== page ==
Why to Feel Good About 80 Percent of the Pacers Starters

How should we feel about this team? Should we be happy about the competitive play, even though the Pacers can’t finish a game? Should we be concerned that Chicago can toy with Indiana for 46 minutes and then always finishes strong?

I think we should be encouraged by the play of this team. When one considers the cap space the team has available this offseason, they can afford to get the type of closer that the Pacers need to finish these games. And looking at the individual starters for the Pacers in this series brings lots of encouraging signs and the potential for a bright future.

Darren Collison really has looked good running the team. His 46.4% shooting percentage has helped the team, but there is no question that he has been a player that the Pacers need on the floor. He needs to work on getting more than 13 assists in two and a half games, but Collison has been a steadying influence on the blue and gold.

Danny Granger is averaging 21.3 points per game, while shooting 49.1% from the field. Granger has stepped up in this series. He was so hot in the fourth quarter of game three that Chicago began to double team him. Granger had the ball at the end of game four, but the Pacers need to make the Bulls pay for double teams by giving him a reliable outlet.

Paul George has been a revelation in this series. His dreadful 22.2% shooting has been overcome by the fact that he is the best defender on the Pacers to cover Derrick Rose. Think about that, a guy George’s size covering the fast, shifty Rose? In conversation, Tim Donahue has compared George to Derrick McKey. For those of you who remember the ex-Pacer, McKey could guard all five positions at times.

Outside of Game 1, Tyler Hansbrough has shot the ball poorly in this series, with an overall 34.9% field goal percentage. If that had happened in mid-season he would have been a non-factor. Instead, he is completely in Carlos Boozer’s head. Make no mistake, Boozer’s trash talking bravado aside, this guy hates playing against Psycho T. That’s something that should make every Pacer fan feel warm and fuzzy.

Now, for something that should not make us feel warm and fuzzy, we move on to Roy Hibbert. Hibbert is among the most popular Pacers. Unfortunately, if he’s not shooting well he’s pretty much useless on the floor. Other than a quick start to game one, he has been dreadful in this series. His 38.5% overall shooting percentage is not as bad as Hansbrough’s or George’s, but then you quickly realize that Hibbert is also shooting 38.5% (5-13) from point blank range in the low post. In game three, nine of Hibbert’s 12 shots were within 10 feet of the basket.

These numbers make Hibbert’s comments after Game 3 to Mike Wells of the Indianapolis Star all the more puzzling.

“I’m not getting it where I want it,” said Hibbert. “I don’t want to shoot jump shots. I want to get it in the paint, get it on the block. We’re running other stuff.”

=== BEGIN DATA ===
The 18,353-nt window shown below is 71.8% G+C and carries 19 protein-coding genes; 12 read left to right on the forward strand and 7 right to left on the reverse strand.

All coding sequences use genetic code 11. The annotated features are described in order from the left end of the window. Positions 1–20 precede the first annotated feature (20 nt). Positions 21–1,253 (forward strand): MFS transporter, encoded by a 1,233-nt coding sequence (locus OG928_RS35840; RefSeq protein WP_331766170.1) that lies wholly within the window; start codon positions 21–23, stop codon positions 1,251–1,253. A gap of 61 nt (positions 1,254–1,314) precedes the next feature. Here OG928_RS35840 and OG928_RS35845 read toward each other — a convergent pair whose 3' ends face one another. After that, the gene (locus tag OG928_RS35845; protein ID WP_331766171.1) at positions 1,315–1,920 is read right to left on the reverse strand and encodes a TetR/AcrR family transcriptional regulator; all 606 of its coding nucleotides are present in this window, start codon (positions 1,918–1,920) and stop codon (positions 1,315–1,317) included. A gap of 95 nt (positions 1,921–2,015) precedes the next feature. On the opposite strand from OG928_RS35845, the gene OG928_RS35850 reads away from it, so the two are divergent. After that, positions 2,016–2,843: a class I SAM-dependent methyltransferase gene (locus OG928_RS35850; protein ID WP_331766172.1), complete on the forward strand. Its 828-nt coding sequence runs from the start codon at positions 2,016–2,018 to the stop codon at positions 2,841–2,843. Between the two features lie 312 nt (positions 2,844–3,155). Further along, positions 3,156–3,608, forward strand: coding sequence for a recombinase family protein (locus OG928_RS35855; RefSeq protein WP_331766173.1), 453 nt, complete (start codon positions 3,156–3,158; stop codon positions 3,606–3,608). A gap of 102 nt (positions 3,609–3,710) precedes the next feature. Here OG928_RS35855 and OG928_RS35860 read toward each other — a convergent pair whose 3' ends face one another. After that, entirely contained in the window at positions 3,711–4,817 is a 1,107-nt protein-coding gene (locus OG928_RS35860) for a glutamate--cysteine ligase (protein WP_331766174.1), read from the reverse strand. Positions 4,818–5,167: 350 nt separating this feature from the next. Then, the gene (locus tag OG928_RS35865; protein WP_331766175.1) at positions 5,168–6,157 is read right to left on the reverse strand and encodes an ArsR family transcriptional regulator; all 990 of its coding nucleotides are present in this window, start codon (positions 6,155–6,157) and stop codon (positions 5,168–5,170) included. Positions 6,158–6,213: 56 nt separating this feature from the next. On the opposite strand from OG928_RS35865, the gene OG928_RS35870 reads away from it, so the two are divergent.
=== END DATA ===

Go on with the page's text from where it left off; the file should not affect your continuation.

My eyes beg to differ.

The Pacers have consistently tried to get the ball to Hibbert in the low post. Even Hansbrough and Granger, not noted for giving the ball up to teammates, have passed the ball down low to get Hibbert rolling.

The plain and simple fact is that Hibbert has not responded. When you are a low post player, you must establish position and demand the ball. Hibbert has not been doing this on a consistent basis. It’s not a question of Joakim Noah’s defense. It’s a problem that has been there all year.

Fired Pacers coach Jim O’Brien consistently tried to make sure Hibbert got the ball. Hibbert didn’t respond with stellar play. In fact, he had long stretches of poor play in both December and January as the team went into a tail spin. After interim coach Frank Vogel took over, the team had an initial bounce and then Hibbert disappeared again. At that time, it was the re-emergence of Hansbrough in the starting lineup that kick-started the team again.

Indianapolis Star columnist Bob Kravitz wrote this after Game 3:

“This is who the Pacers are right now: a half-formed lump of clay, a young, incomplete team that desperately needs a low-post presence who can take over late-game situations.”

I don’t always agree with what Kravitz writes, but he couldn’t be more on the money here. Who do you think that paragraph was directed at?

You know the answer.


His contract will be up after the 2011-12 season (if the impending lockout doesn’t kill next season). How much is Hibbert worth right now?

I certainly would not pay big money to a center who can’t score in the low post when the going gets tough. For most of this season, Hibbert’s play was a microcosm of this team. When things were easy Hibbert and the Pacers would perform well. When there were no expectations on the team, you could count on a good game. If the going got tough they would fold like a cheap tent. That’s how you end up with the staggering number of double-digit losses that this team had this year. Under both O’Brien and Vogel that was a problem.

Now, things seem to have changed. This is a team that is fighting through tough times and making life difficult until the end of three consecutive playoff games for the team with the best record in the NBA.

It would be nice if their center joined the rest of the starters and came along for the ride.

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Tags: Chicago Bulls Pacers Vs. Bulls 2011 Playoffs Pacers Vs. Bulls 2011 Playoffs: Game 3 Roy Hibbert

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